Jacob Moger (Born 1873 Iowa)
Emma Anderson (Born 1872 Norway)
Emma moved to the United States with her parents in 1884. Jake Moger and Emma Anderson were married in 1898 and, for a time, lived in Minot, North Dakota - but didn't like it there. About 1905, they heard there was land available for homesteading in Canada, they decided to move. They sold out and moved near Whitla, Alberta, about 20 miles from Medicine Hat. With them were their four young children, Alpha, Judith, Violet and Joseph. They landed on the open prairie without any shelter, so they had to quickly put up a makeshift until a home could be built. Alpha could remember living in a "soddy", a shack constructed of blocks of sod cut from the tough- rooted prairie wool so characteristic of the area. She remembers all huddled together under a parasol to keep the rain off, inside the shack. Pots and pans were set all over to catch the water that poured through the roof. She also remembers blizzards being so bad they had to tie a rope from the house to the barn, so they would not get lost and freeze to death when they had to go out and look after the animals.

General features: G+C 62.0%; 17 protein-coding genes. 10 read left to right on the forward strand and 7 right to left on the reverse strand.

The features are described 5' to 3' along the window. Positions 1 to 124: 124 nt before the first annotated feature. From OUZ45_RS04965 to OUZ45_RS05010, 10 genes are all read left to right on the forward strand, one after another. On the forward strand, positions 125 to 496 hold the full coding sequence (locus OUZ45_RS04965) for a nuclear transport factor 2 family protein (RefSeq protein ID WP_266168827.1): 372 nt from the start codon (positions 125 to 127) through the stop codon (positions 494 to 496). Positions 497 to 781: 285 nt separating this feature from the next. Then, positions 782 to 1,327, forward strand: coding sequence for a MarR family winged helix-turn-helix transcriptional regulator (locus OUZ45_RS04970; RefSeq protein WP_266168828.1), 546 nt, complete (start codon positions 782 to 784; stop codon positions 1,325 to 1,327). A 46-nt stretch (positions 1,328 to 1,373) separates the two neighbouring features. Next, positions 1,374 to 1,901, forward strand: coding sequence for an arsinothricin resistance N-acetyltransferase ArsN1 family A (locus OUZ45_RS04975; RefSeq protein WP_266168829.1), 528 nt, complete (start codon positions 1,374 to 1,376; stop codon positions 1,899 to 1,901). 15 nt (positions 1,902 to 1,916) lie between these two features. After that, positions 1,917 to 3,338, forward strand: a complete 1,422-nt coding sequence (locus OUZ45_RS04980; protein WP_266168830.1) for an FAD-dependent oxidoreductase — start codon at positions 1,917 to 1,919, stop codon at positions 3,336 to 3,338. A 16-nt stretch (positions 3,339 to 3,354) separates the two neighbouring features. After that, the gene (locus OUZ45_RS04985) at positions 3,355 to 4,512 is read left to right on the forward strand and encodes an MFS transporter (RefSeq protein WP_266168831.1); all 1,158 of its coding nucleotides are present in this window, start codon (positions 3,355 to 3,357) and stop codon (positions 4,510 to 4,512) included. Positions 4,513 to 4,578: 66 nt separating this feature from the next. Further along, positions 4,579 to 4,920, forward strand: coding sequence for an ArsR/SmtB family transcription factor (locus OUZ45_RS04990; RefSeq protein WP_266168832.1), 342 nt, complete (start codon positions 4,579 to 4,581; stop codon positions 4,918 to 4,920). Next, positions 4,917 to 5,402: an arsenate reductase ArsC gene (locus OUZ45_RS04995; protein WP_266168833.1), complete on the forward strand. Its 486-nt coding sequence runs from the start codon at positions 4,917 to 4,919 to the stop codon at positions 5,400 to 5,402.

There were no schools in the district, so the parents got some books and taught the children as much as they could. When more settlers moved in, a school was built. Hopes of golden harvasts were high; the school was called the Golden Sheaf. Whitla no longer appears on maps of Albert and has been listed as one of the ghost towns of southeastern Alberta. The school was closed in 1964. A new paved highway had bypassed the community and the surrounding district had become large farms and even larger ranches.
They had a few successful years, but started to have failures due to drought in 1916. The Mogers "stuck it out" on the Whitla homestead until 1924 when they again "pulled up stakes" and moved to Slave Lake. They kept some cows and chickens. Milk, cream and eggs were sold to the people of Slave Lake. In 1932, Jake Moger took up a homestead 15 miles away to a hamlet on the Lesser Slave River. There were not many neighbors and they were several miles apart. However, by raising some cattle, milking cows and keeping chickens - along with a large garden - he and Emma managed to make a living for themselves. They were to remain on the homestead until 1944. Then they moved to Kinuso. Jacob died in 1950 and Emma in 1951. They had been married for 52 years.
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